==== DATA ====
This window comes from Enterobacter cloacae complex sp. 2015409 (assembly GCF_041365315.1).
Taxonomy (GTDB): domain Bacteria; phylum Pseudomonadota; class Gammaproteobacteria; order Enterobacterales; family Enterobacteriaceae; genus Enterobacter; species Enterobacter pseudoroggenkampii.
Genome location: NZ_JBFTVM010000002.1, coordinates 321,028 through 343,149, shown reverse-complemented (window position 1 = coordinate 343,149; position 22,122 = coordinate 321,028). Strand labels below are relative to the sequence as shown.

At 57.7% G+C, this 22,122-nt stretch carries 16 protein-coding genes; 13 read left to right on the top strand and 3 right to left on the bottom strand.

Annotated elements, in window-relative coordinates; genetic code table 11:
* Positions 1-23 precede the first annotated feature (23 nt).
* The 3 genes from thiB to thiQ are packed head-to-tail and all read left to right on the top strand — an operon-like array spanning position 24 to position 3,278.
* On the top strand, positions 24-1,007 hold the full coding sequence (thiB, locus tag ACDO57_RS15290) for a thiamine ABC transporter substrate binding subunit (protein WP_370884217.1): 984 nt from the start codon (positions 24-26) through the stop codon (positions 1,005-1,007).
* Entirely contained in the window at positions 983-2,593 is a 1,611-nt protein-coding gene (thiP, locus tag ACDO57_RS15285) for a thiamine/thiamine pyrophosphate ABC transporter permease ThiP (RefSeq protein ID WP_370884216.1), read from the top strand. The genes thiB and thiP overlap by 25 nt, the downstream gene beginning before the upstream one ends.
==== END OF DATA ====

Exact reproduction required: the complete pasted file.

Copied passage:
This window comes from Enterobacter cloacae complex sp. 2015409 (assembly GCF_041365315.1).
Taxonomy (GTDB): domain Bacteria; phylum Pseudomonadota; class Gammaproteobacteria; order Enterobacterales; family Enterobacteriaceae; genus Enterobacter; species Enterobacter pseudoroggenkampii.
Genome location: NZ_JBFTVM010000002.1, coordinates 321,028 through 343,149, shown reverse-complemented (window position 1 = coordinate 343,149; position 22,122 = coordinate 321,028). Strand labels below are relative to the sequence as shown.

At 57.7% G+C, this 22,122-nt stretch carries 16 protein-coding genes; 13 read left to right on the top strand and 3 right to left on the bottom strand.

Annotated elements, in window-relative coordinates; genetic code table 11:
* Positions 1-23 precede the first annotated feature (23 nt).
* The 3 genes from thiB to thiQ are packed head-to-tail and all read left to right on the top strand — an operon-like array spanning position 24 to position 3,278.
* On the top strand, positions 24-1,007 hold the full coding sequence (thiB, locus tag ACDO57_RS15290) for a thiamine ABC transporter substrate binding subunit (protein WP_370884217.1): 984 nt from the start codon (positions 24-26) through the stop codon (positions 1,005-1,007).
* Entirely contained in the window at positions 983-2,593 is a 1,611-nt protein-coding gene (thiP, locus tag ACDO57_RS15285) for a thiamine/thiamine pyrophosphate ABC transporter permease ThiP (RefSeq protein ID WP_370884216.1), read from the top strand. The genes thiB and thiP overlap by 25 nt, the downstream gene beginning before the upstream one ends.